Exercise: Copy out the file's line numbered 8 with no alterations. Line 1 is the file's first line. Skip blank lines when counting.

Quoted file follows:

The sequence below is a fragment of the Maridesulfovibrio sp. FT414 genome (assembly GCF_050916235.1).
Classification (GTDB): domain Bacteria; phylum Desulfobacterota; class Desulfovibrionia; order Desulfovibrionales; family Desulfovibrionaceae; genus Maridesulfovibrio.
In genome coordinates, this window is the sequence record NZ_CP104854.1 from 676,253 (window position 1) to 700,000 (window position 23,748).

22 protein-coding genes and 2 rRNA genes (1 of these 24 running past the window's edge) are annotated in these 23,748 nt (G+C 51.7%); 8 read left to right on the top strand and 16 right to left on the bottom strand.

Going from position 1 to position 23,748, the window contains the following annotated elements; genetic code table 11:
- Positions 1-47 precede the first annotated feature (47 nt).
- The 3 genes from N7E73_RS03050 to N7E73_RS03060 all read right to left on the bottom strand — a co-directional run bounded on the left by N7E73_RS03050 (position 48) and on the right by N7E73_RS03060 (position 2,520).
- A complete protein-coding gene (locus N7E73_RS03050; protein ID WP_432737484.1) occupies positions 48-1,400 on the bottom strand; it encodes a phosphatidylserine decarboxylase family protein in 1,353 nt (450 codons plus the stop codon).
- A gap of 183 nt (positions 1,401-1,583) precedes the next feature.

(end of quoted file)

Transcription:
- A complete protein-coding gene (locus N7E73_RS03050; protein ID WP_432737484.1) occupies positions 48-1,400 on the bottom strand; it encodes a phosphatidylserine decarboxylase family protein in 1,353 nt (450 codons plus the stop codon).